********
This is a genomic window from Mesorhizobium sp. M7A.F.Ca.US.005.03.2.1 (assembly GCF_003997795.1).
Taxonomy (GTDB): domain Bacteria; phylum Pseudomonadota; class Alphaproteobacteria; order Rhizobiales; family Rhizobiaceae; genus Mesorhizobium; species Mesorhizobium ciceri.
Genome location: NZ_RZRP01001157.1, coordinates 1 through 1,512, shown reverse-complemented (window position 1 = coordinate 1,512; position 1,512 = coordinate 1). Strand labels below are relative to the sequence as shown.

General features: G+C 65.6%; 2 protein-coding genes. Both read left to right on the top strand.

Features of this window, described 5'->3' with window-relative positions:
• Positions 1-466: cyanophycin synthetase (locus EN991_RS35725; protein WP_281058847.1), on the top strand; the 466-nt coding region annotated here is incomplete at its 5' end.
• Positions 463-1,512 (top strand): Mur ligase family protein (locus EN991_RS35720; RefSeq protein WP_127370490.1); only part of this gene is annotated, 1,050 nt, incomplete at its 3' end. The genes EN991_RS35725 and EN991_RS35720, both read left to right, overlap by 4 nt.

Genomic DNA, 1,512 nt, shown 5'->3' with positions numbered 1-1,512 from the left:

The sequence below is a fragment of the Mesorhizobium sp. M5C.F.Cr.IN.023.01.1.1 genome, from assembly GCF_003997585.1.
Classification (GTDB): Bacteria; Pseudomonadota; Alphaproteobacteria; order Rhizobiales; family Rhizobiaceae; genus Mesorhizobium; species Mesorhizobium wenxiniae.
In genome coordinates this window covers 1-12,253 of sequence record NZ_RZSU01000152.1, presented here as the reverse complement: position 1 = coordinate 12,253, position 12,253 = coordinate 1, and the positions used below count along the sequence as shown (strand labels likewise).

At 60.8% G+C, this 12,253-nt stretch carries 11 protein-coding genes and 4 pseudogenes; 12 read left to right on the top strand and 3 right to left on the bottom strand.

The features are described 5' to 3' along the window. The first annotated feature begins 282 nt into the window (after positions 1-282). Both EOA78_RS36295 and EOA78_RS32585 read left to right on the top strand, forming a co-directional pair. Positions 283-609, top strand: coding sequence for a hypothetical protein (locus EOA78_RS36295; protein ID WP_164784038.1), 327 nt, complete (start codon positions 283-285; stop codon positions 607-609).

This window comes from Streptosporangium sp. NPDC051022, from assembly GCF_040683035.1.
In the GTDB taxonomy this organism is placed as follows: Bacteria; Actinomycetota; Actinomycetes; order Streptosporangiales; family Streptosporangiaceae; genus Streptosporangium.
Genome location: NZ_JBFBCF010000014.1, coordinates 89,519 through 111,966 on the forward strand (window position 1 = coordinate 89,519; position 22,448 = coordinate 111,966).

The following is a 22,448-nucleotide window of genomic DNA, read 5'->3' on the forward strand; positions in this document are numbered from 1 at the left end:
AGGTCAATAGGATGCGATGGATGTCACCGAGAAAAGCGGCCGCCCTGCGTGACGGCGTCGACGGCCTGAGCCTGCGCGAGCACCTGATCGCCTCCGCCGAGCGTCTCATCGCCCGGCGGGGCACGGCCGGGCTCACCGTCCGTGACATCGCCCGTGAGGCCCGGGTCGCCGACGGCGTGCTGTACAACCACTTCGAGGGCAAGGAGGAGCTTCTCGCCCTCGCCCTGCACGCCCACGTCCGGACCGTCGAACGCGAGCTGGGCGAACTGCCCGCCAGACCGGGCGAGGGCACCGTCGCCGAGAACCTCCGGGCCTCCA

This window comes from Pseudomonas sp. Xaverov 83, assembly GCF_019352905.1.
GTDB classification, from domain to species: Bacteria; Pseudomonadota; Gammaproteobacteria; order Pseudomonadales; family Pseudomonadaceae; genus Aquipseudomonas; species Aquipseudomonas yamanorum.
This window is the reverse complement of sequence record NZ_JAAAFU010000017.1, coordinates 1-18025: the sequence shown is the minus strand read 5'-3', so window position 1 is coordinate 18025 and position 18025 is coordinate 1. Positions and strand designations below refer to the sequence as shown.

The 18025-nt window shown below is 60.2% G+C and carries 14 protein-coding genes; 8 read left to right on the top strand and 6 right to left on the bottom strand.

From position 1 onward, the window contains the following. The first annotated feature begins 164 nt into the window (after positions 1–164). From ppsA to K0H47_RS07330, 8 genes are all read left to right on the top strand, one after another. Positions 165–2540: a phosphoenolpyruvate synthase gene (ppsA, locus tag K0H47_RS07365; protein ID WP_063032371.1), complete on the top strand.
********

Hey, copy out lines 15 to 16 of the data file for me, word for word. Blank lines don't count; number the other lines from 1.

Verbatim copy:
In the GTDB taxonomy this organism is placed as follows: Bacteria; Actinomycetota; Actinomycetes; order Streptosporangiales; family Streptosporangiaceae; genus Streptosporangium.
Genome location: NZ_JBFBCF010000014.1, coordinates 89,519 through 111,966 on the forward strand (window position 1 = coordinate 89,519; position 22,448 = coordinate 111,966).